Luxury property developments were marketed by Harlequin Property and their group of companies, with many clients investing in the resorts using their own pension money.

The Investment Opportunity

Investments were made by clients through family pension trusts, small self-administered schemes (SSASs), and self-invested personal pensions (SIPPs). It was promised that they would own a small share in a five-star luxury property on the beach that would obtain a 90 percent occupancy rate, giving owners a rental income of 10 percent or more.

Investors were required to pay just a 30 percent cash deposit, with a mortgage guaranteed for them upon completion.

Harlequin Property promised to open resorts in St. Lucia, Barbados, Dominican Republic, and St. Vincent & the Grenadines.

Without the investor’s knowledge, Harlequin property established separate limited companies in each of these countries. So whilst people thought they were dealing with a well-established, family-run British business, that wasn’t the case.

The Back Story

The first Harlequin Property resort to open was called Buccament Bay in St. Vincent & the Grenadines and was promoted by various international tennis players and footballers. This led to more people investing.

From there on though no other resorts were completed or even started, and then in 2013 one of the UK companies owned by Harlequin Property went into administration. This resulted in an investigation being performed by the SFO and this led to the CEO, David Ames, being charged with three counts of fraud.

By December 2016, the Buccament Bay resort shut down after staff walked out after not being paid. The resort also failed to pay its utility providers and the Inland Revenue.

As a result of all this, Harlequin Property was forced to file for bankruptcy which left many investors worried and over £200 million unaccounted for.

Many investors have lost their pension funds and are also liable to pay various self-invested personal pension (SIPP) fees and charges.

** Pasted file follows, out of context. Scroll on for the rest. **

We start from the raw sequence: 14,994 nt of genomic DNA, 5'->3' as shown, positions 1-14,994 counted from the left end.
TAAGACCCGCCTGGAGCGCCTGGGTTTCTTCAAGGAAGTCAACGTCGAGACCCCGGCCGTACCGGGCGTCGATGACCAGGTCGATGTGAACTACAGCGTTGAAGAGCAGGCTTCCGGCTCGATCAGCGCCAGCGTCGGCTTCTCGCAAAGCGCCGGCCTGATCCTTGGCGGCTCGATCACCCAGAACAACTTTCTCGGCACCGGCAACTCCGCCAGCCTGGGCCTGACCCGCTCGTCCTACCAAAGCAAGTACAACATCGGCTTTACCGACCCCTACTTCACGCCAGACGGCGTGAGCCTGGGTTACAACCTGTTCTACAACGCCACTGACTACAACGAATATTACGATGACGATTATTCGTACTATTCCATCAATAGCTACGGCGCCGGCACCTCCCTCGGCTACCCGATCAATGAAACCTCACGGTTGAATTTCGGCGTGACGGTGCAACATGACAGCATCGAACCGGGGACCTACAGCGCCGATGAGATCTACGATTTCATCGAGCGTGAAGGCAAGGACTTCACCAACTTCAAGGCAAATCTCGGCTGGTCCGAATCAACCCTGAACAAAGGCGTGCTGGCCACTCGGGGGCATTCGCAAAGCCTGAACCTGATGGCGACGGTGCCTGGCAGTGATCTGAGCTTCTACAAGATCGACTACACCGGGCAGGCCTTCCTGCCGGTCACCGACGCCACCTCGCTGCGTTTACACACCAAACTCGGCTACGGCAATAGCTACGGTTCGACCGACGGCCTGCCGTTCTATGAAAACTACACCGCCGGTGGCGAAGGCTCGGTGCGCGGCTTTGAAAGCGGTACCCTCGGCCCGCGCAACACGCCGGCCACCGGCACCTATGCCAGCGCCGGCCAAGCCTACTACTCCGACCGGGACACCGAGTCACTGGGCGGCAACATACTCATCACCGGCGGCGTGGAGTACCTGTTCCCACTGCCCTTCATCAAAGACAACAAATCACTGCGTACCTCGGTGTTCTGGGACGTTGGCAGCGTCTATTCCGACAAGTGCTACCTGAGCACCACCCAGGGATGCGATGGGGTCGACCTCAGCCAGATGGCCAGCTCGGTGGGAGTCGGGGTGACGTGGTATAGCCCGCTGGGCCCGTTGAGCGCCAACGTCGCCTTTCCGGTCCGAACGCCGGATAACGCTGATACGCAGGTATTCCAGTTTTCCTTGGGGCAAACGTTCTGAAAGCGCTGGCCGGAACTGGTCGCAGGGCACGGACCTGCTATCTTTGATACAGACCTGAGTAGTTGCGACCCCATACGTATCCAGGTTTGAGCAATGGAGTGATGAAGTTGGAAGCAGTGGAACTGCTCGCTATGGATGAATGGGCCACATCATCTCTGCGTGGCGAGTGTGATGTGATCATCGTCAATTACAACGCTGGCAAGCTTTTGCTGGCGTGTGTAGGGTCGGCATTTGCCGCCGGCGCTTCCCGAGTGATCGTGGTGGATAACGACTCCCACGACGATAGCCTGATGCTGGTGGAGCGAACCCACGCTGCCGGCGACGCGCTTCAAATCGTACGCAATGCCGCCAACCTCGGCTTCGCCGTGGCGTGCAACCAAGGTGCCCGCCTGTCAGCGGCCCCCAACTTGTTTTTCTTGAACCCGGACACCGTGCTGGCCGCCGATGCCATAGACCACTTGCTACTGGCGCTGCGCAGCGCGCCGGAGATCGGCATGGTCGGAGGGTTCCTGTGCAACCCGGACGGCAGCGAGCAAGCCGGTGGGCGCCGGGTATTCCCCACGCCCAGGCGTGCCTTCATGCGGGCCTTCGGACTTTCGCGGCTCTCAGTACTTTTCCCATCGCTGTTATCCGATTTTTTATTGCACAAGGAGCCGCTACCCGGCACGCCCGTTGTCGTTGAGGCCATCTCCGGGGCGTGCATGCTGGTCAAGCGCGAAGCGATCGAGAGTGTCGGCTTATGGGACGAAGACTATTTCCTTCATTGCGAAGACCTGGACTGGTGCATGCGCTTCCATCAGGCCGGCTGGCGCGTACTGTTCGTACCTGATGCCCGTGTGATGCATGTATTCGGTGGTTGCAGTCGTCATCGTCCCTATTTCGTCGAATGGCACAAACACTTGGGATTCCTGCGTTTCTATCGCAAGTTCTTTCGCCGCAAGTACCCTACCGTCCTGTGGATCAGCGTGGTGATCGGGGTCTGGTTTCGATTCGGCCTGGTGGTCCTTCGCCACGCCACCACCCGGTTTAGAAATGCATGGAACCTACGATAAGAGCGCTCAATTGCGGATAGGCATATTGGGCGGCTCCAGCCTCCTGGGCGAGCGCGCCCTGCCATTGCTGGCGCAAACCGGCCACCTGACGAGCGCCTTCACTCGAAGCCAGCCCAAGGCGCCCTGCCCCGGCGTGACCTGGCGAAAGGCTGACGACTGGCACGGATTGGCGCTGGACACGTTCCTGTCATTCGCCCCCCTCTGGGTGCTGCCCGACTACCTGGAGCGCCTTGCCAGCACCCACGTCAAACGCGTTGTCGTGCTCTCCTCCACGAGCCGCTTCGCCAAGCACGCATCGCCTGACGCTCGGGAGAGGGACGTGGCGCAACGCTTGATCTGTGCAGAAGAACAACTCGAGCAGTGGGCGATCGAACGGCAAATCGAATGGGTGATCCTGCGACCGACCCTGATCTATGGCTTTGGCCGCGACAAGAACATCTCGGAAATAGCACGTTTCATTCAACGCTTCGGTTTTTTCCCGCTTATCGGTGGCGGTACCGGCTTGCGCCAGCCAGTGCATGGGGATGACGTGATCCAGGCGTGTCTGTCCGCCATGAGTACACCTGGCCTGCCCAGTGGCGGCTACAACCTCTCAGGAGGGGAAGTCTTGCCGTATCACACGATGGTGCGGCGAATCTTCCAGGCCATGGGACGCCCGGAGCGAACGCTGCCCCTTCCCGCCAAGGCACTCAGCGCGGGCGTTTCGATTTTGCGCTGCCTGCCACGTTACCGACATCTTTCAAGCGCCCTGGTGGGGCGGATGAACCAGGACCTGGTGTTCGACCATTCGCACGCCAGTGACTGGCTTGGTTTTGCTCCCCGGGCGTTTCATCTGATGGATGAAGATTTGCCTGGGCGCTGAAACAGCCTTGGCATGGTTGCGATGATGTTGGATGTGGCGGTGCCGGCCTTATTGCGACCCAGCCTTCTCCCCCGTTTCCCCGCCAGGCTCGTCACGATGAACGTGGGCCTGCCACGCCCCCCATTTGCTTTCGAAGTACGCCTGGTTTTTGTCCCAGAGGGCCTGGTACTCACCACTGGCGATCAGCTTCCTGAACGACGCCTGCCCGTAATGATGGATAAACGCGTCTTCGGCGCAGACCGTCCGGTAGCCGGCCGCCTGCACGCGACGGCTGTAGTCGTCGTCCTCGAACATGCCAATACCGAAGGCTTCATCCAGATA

Claims For Compensation

With much of the debt in Harlequin Property companies being passed between them, many of them are now collapsing and going into liquidation, with no assets and no records to their name.

The bankruptcy and liquidators that have been appointed to deal with this are KPMG.

If a regulated financial adviser was responsible for arranging their pension transfer, then you may have had a chance to recuperate your losses by making a compensation claim.

So far, the Financial Ombudsman (FOS) has reviewed some 119 complaints from investors and has upheld 81 of them – ordering the companies to pay them redress.

As a result of the investigation by the FOS, it was found that there were numerous companies that provided unsuitable advice to their clients. Some of these include C.I.B, Tailormade, Total Wealth Management Limited, Harris Knights & Co, and Regency Financial Resources Ltd.

After the companies were forced to pay redress to investors, they all fell into liquidation thus leaving investors with no option but to seek compensation through the Financial Services Compensation Scheme (FSCS). This caused them to experience further losses after many years of battling away with the independent arbitrator.

Act Fast

Call us now for a phone or video consultation with one of our legal experts on 0800 041 8358 to find out if you are entitled to compensation, you may even be entitled to additional compensation if you have successfully claimed in the past.

News & Updates about Harlequin Property